In today’s age of media and technology, it can be hard to make your mark in the advertising world. More and more, companies are turning to Guerrilla Marketing as a means of grabbing attention and inspiring interest by using consumer participation and/or engagement. This tactic involves extensive planning and a comprehensive knowledge of consumer culture. While it’s proven to be wildly successful, it does come with its share of risks which is why it is of the utmost importance to know your stuff before attempting to execute a guerrilla strategy. Take a lesson from some of the failed pursuits described below.
Not all attempts at this exciting and in-your-face approach to marketing are rewarding. When Ask.com decided to have a group of people hold a giant banner over a busy freeway in Seattle last year reading “Morning commutes suck. Let us help,” they didn’t seem concerned about the illegality of their stunt, but more worrisome is that they didn’t think about the safety of the drivers if the banner were to fall onto the 60mph freeway! Breaking the rules is one thing, but this was up there with Michael Jackson dangling his baby over a railing in terms of foolish decision making. Fortunately, thanks to the Twittersphere, Washington State DOT was on top of the ball and the banner was quickly removed.
A not-so-dangerous failed attempt was Universal Pictures’ promotion of the popular comedy, Forgetting Sarah Marshall, which didn’t appear to win over everyone. Especially the Sarah Marshalls of the world. Guerrilla-style scrawled ads were posted across major cities featuring disparaging phrases, such as “I HATE YOU SARAH MARSHALL” and “YOU SUCK SARAH MARSHALL.” Unhappy Sarah Marshalls retaliated with posters reading “You Suck Judd Apatow,” images of which went viral… Ouch.
Also, take for example, Cartoon Network’s epic fail, post 9-11 in Boston, Mass. While promoting their popular show, Aqua Team Hunger Force, they used jerry-rigged, wire- filled, LED signs installed inconspicuously on structures such as buildings and bridges prompting a crew of police and members of the DHS to mistake them for possible explosive devices. Too soon guys, too soon. This resulted in massive fines for Turner Broadcasting (I’m talking millions) paid to city police and Homeland Security.
Fortunately, many of these situations are avoidable if you follow some important steps:
- Do your research – I’m not going to say that what you do needs to be legal. There are a lot of laws out there after all, some more bogus than others. For example, did you know that in Washington state the “harassing of Bigfoot, Sasquatch or other undiscovered subspecies is a felony punishable by a fine and/or imprisonment.” See more strange laws at www.dumblaws.com. What I will say is that it is helpful to know if you might be breaking one, and what sort of trouble you could get into. And how much it might cost you if you do. That way, you know whether to list “running from the law” as a requirement when hiring a team.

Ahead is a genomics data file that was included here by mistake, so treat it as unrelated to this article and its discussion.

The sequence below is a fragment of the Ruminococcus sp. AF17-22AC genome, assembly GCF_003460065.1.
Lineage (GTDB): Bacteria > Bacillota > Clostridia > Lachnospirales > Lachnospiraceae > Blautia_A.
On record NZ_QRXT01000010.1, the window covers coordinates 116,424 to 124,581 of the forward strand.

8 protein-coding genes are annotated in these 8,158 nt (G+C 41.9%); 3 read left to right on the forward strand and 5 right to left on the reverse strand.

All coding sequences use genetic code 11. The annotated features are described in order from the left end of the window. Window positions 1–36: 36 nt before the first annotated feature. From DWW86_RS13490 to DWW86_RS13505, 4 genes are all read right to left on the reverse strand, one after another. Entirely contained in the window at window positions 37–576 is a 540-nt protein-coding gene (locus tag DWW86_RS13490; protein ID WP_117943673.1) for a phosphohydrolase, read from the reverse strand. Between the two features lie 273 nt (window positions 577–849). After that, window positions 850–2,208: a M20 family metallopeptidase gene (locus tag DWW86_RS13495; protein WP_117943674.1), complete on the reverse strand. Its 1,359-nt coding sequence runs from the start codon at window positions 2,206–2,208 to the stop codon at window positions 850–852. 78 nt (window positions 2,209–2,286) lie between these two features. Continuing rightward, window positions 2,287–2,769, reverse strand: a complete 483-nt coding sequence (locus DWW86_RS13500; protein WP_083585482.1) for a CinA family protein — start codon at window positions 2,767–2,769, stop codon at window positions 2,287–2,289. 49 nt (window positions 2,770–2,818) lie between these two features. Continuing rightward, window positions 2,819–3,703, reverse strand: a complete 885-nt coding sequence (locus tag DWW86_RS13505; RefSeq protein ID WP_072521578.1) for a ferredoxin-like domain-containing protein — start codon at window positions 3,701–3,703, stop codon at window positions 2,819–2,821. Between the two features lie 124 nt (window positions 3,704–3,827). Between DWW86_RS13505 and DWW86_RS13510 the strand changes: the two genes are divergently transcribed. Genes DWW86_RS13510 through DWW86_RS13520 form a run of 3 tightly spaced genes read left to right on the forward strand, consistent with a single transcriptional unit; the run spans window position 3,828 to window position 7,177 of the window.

- Know your market (and try not to offend them) – Who do you want to react to this? And what do you want their reaction to be? Direct your efforts toward planning an event in an appropriate time at an appropriate place. Yeah yeah, you want exposure and ideally a massive crowd, but you also want the audience to follow-up. If your target audience is largely teenagers, catch them in line for a Bieber concert. If you want beer drinkers to Google you, why not host an experience at a tailgate.
- Commit, and hire people that are just as committed. Don’t half-ass it. You can be subtle or you can be bold, but regardless it is important that the plan is thorough and the execution is flawless. Account for anything that could go wrong and make sure everyone you bring onboard is on your side and well-trained. This might be tough if you have to contract out work, but it will be well worth it when it comes to execution.
- Have fun, for heaven’s sake. If you’re having fun, people around you will have fun. And more importantly, people around you will want to join in on the fun! If your plan is visual and you don’t have a crew, try and make people laugh or make people think. Some of the most effective modes of guerrilla marketing involve displaying data that the consumer can relate to.
Whether it’s a rainstorm, an unruly participant or a complaining vendor at the same event as you… sometimes you have no control over the elements. However, with carefully thought-out activations and lots of gusto, your brand is sure to make a splash!